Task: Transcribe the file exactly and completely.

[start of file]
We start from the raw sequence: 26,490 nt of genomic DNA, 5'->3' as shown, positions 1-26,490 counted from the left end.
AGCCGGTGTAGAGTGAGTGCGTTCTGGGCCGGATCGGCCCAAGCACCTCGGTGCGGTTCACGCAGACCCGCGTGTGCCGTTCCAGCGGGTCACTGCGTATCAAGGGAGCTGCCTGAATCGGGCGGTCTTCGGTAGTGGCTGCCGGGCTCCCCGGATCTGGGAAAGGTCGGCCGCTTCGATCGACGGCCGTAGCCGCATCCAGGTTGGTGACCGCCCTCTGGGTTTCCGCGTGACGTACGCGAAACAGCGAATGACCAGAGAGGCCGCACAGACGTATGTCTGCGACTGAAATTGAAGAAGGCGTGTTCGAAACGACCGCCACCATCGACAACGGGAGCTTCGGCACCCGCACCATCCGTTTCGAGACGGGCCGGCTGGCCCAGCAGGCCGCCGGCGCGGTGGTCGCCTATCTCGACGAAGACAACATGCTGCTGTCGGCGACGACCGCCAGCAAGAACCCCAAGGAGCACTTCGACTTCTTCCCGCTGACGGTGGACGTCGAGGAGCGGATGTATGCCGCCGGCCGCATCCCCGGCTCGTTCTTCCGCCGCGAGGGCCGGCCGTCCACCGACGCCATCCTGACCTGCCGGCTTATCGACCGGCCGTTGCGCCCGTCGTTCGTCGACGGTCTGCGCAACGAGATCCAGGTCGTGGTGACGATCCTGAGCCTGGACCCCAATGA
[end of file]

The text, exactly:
We start from the raw sequence: 26,490 nt of genomic DNA, 5'->3' as shown, positions 1-26,490 counted from the left end.
AGCCGGTGTAGAGTGAGTGCGTTCTGGGCCGGATCGGCCCAAGCACCTCGGTGCGGTTCACGCAGACCCGCGTGTGCCGTTCCAGCGGGTCACTGCGTATCAAGGGAGCTGCCTGAATCGGGCGGTCTTCGGTAGTGGCTGCCGGGCTCCCCGGATCTGGGAAAGGTCGGCCGCTTCGATCGACGGCCGTAGCCGCATCCAGGTTGGTGACCGCCCTCTGGGTTTCCGCGTGACGTACGCGAAACAGCGAATGACCAGAGAGGCCGCACAGACGTATGTCTGCGACTGAAATTGAAGAAGGCGTGTTCGAAACGACCGCCACCATCGACAACGGGAGCTTCGGCACCCGCACCATCCGTTTCGAGACGGGCCGGCTGGCCCAGCAGGCCGCCGGCGCGGTGGTCGCCTATCTCGACGAAGACAACATGCTGCTGTCGGCGACGACCGCCAGCAAGAACCCCAAGGAGCACTTCGACTTCTTCCCGCTGACGGTGGACGTCGAGGAGCGGATGTATGCCGCCGGCCGCATCCCCGGCTCGTTCTTCCGCCGCGAGGGCCGGCCGTCCACCGACGCCATCCTGACCTGCCGGCTTATCGACCGGCCGTTGCGCCCGTCGTTCGTCGACGGTCTGCGCAACGAGATCCAGGTCGTGGTGACGATCCTGAGCCTGGACCCCAATGA